One of these friends said it didn’t sound like the fuel pump was priming when the engine was turned on. We could get the engine started, and sometimes it would idle ok, but the moment the accelerator was pushed a little too hard the engine stalled. At first it seemed we would be able to drive it being very careful with the accelerator, but under load it was impossible.

So I bought a fuel pump and replaced it. Slight improvement, but still stalling when pushing the accelerator. So I replaced the fuel filter. Same problem. Noticed that the air filter was all cracked and broken, replaced that as well.

After replacing the fuel filter I managed to drive it into town and pick up the air filter. On the way home it stalled on accelerating a few times, including right in the middle of a really busy intersection. After pooping myself, it started, and I got it home, barely.

In the meantime, I had it booked in the next morning to have the immobiliser removed properly, as I was left thinking this was the problem. I know its connected to the fuel system, and I know something dodgy is going on with it, as I have no special key or switch or anything (didn’t even know it existed). I also pulled many of the wires out myself trying to disable the brain of the thing. The next morning when I went to try and drive it to the shop, I could not get it started. At all. I drained the entire Battery trying to get it to fire once. Piece of !Removed! I thought to myself, as I had registered it just the day before thinking my problems would be solved.

I gave up and left it to rot.

Fast forward to 3 weeks later, I haven’t touched the thing, and my mother in law’s car plays up. All my tools are in the back of the camry still, so I open it up, and while im there think what the hell and try to turn it over. Boom, first turn. Starts. I then let it idle for 45 minutes to charge the Battery a bit. Doesn’t stall. Amazing. It does still however falter and stall if foot put on the accelerator. I haven’t tried to drive it.

Whats the difference between today and three weeks ago? Well, the temperature. The other morning it had been sitting in about 25oC heat for a few hours, and yesterday morning was a very brisk 1oC. The day it died driving from kmart had been over 30oC.

Reading through this thread has given me hope that the coolant temperature sensor was damaged the day it overheated and stalled. Because it was totally cold and it had dropped below freezing the night before, perhaps being cold is why it allowed it to start.

Even if it isn’t the problem, I have a little hope now that it is not totally dead. It was such a reliable car before. If anyone has anything else they think I could try, that wont cost me much money that would be great, and thinks all for your contribution to this thread.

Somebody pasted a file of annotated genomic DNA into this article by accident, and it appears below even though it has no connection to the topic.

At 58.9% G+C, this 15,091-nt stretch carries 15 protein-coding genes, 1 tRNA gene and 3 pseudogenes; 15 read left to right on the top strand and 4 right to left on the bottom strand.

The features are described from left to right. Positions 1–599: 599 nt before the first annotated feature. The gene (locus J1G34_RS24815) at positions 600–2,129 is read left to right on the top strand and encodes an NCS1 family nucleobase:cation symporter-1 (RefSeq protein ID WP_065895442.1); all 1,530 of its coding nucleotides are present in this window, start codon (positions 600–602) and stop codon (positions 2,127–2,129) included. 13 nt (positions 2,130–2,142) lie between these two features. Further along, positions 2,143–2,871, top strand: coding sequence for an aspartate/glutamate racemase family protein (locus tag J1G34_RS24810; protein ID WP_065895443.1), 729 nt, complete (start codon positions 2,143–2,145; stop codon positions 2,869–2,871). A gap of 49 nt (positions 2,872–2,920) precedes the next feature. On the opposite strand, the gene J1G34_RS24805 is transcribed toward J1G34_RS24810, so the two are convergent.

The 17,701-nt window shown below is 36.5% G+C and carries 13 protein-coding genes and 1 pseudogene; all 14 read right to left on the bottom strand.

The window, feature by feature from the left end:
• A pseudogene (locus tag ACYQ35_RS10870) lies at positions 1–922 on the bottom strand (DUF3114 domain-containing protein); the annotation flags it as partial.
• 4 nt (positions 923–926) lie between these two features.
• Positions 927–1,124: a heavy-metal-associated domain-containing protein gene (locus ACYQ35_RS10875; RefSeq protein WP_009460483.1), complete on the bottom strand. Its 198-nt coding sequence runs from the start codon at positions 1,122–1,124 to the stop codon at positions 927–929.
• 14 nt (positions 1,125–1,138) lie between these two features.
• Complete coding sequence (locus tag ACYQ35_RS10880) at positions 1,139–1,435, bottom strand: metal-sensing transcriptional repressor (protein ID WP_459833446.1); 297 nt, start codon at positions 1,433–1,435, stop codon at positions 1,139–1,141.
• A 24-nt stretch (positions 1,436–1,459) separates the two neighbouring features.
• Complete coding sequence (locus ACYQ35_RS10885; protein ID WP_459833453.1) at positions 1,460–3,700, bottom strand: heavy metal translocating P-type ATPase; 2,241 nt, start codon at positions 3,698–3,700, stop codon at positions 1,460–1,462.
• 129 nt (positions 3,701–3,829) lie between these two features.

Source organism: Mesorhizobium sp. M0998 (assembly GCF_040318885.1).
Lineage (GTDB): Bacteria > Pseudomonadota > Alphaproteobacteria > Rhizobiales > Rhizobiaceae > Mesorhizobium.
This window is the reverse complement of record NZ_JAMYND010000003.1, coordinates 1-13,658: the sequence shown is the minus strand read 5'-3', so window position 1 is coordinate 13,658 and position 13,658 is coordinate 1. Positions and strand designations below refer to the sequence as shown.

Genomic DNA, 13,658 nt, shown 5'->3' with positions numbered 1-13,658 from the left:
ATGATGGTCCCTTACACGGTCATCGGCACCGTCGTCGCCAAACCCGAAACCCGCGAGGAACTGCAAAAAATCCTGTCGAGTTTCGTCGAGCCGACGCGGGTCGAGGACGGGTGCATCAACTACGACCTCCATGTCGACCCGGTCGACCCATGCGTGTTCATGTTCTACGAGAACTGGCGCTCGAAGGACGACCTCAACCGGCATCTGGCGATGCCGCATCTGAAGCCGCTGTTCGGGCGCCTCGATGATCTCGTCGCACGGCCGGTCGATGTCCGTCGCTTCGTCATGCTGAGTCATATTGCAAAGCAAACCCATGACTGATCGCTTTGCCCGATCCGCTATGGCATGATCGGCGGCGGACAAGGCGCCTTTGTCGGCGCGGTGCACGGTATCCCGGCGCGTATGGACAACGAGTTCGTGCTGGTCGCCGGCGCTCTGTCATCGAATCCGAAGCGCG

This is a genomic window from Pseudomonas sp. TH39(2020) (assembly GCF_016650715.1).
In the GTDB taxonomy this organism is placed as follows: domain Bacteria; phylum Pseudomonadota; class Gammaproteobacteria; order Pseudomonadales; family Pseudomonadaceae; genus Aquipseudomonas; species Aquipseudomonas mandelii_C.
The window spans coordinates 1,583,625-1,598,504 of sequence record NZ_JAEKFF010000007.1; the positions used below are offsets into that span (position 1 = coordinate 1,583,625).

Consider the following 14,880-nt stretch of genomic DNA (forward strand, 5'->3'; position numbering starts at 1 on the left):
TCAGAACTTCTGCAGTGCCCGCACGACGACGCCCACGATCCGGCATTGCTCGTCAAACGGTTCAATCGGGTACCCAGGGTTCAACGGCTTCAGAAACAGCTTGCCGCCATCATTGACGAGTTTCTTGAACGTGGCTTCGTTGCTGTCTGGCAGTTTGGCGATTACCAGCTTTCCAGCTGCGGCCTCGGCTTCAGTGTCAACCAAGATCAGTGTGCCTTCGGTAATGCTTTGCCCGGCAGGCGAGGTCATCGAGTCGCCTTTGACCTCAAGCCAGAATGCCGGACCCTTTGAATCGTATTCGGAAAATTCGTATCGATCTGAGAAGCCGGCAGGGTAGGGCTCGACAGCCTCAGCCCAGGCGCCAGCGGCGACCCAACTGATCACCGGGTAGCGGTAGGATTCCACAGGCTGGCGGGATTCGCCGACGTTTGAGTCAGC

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My 1995 toyota Camry with a 4 cylinder has the same problem of it stalling and having the rough idle and being hard to start at times. What I wanted to See was If the coolant temprature sensor was the problem so I unplugged it and drove the car upto operating temp because thats when it has the most problems. I found that all the symptoms that my camry was experiencing had gone away. I am planning to replace the sensor next week, but I am concerened that not having that sensor plugged in will cause me more problems. Does anyone know what could happen by not plugging that sensor in?

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"Does anyone know what could happen by not plugging that sensor in?"

From Wikipedia:

The coolant temperature sensor is used to measure the temperature of the engine coolant of an internal combustion engine. The readings from this sensor are then fed back to the Engine control unit (ECU). This data from the sensor is then used to adjust the fuel injection and ignition timing. On some vehicles the sensor may be used to switch on the electronic cooling fan. The data may also be used to provide readings for a coolant temperature gauge on the dash. The coolant temperature sensor works using resistance. As temperature subjected to the sensor increases the internal resistance changes. Depending on the type of sensor the resistance will either increase or decrease.

On my 94 Camry, changing this sensor cost just $19 from the local auto parts store. My suggestion: Don't risk ruining your entire engine over a $20 part.

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I have a 1995 Toyota camry with a 185,000 miles and I have a similar problem. I consulted my mechanic and he suspects its the fuel filter or the coolant temp sensor. So to test the idea of it being the CTS I unplugged it and then drove my camry up to operating temperature and in conditions that would cause it to stall and have other problems and it had no problems with the sensor unplugged. All of the frustrating issues the car was experiencing were gone. So, I think its the coolant temp sensor that has gone bad or is going bad. I have not even looked into those other sensors because the CTS is only 16 dollars and can be replaced rather easily. I am going to start with the CTS first.